Mindfulness feels like a buzzword, a term flung around blogs and social media next to self-love and self-care. It’s our attempt to break the perils of modern life’s shackles. The endless commitments, performing circus acts balancing family, work, side jobs and friends. Most of us have tried to practice mindfulness – we’ve closed our eyes in a yoga pose and silently told off our thoughts for not fleeing. There is an easier way to this alternative therapy.
Why is mindfulness so important?
Mindfulness signifies acceptance. Rather than analysing and questioning our thought process, it’s about allowing feelings to swim in and out of our minds – to not let thoughts dwell. Within time, mindfulness can train ourselves to reject negative thoughts (particularly in stressful moments) and build resilience against them. I’m currently reading a book on human emotions which explains how our brains use memories to help decipher our actions and feelings.
If for example, you always get nervous and anxious before public speaking, your brain can adapt to this reaction and prepare for nerves whenever you’re about to go on stage. If stress consumes your morning, your brain will keep waking up to the hormone cortisol. Our thoughts can trigger physical movements within us. So, changing the way you think can make a difference.
We tend to live our lives in a bubble. We view the world from our own contorted narrative and don’t witness the complete picture before us. How often do we take everything in? I use to work in a London office, a 10-minute walk from the nearest train station. During this walk, I rushed past an assortment of shops and cafes, flats and pubs. I once needed to find a pharmacy selling my rare prescription. I’d tried countless places, not realising a pharmacy was situated a few doors down from my work. And that pharmacy happened to stock my tablets.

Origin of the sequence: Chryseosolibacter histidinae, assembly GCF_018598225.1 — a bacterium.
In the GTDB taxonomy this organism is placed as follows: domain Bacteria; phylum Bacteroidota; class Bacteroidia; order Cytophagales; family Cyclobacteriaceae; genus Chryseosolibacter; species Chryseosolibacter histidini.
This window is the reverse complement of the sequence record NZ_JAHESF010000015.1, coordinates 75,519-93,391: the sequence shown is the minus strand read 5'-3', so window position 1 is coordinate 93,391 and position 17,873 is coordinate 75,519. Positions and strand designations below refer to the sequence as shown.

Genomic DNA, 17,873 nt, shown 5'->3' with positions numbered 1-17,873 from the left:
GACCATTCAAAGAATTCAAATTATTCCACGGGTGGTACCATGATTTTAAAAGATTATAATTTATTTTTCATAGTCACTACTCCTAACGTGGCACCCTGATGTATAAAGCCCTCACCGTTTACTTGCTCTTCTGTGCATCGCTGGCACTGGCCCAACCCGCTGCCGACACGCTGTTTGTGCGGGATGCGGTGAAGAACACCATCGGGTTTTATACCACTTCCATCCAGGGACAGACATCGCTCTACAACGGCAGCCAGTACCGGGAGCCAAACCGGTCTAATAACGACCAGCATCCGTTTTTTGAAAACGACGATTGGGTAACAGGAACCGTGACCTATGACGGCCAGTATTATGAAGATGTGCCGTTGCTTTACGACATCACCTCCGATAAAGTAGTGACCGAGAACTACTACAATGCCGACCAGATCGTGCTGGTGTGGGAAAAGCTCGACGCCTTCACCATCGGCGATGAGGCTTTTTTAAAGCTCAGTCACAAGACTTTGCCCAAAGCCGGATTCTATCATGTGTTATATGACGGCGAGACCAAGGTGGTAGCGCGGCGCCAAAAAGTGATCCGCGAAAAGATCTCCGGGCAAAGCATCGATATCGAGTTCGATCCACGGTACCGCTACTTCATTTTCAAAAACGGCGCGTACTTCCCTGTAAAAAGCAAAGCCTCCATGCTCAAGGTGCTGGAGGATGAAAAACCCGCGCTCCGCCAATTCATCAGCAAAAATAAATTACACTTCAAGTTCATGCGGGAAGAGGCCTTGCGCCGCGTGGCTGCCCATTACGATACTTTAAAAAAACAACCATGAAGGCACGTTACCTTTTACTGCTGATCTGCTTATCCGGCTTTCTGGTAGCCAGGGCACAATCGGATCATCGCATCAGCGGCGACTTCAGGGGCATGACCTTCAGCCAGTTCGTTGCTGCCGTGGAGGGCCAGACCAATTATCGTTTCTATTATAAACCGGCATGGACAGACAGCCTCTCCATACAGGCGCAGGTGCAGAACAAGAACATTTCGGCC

How to naturally practice mindfulness
Typically, we attempt mindfulness with the best intentions. We’re positively optimistic. Five minutes of failing to calm our frantic thoughts however leads to further frustration. Most of us recite: “I can’t do it. I can’t stop thinking”. It’s an issue I discussed on my daily meditation post where I shared tips on how to meditate. Overthinking the process corrupts the technique. In order to practice mindfulness naturally, you have to do what feels natural. If you’re not a yogi and never sit in a yoga poses (that’s what most of us do when practicing), why start now?
Why learn two things at the same time and make the task more difficult? Secondly, why make mindfulness a big thing? You can add pressure to the therapy by separating it from your everyday activities. If I told myself, “When I get home, I HAVE to meditation”, I’d end up procrastinating. If it’s just something I start doing whenever in the evenings then it feels less daunting. Some mindfulness techniques are as simple as looking for three things you can see, hear and touch.
There are various ways to practice – none of them include telling yourself off for thinking. From mindfulness apps, online courses and holistic therapy classes – an alcohol rehab centre may even teach some courses. But mindfulness also doesn’t have to be overly complicated. A simple dog walk taking in nature can do the trick. Or, as you go about your work week, you can take a second to look around and acknowledge your surroundings.
The future of mindfulness
As a teenager, I didn’t understand the worry consuming my waking hours. My family and friends didn’t discuss anxiety and depression. What little I did know about these mental health conditions stemmed from the most severe forms. Today, mental health is now a conversation. I can say to my friends, “I feel anxious and I’m not sure why”, and rather than tell me I’ll be fine or I need to relax, they’ll listen to my doubts without awkwardness.
Mental health doesn’t have the same funding as physical and treatment options are scarce. Yet stress and mental illnesses are on the rise – many articles link research to young adults in particular, noting how digital media may have caused affect. This is why mindfulness is valuable to try. It’s a free, non-time-consuming option, available to use at any given moment. I believe practicing mindfulness will continue to gain popularity and will eventually get easier for beginners in the future.
If you are a newbie, I suggest researching various techniques and seeing which one feel most comfortable. Take baby-steps and incorporate processes to your daily life gradually. You can start practicing immediately thanks to the vast amount of resources online.
Do you practice mindfulness techniques? Have you tried to before, or have you never given the idea much thought?
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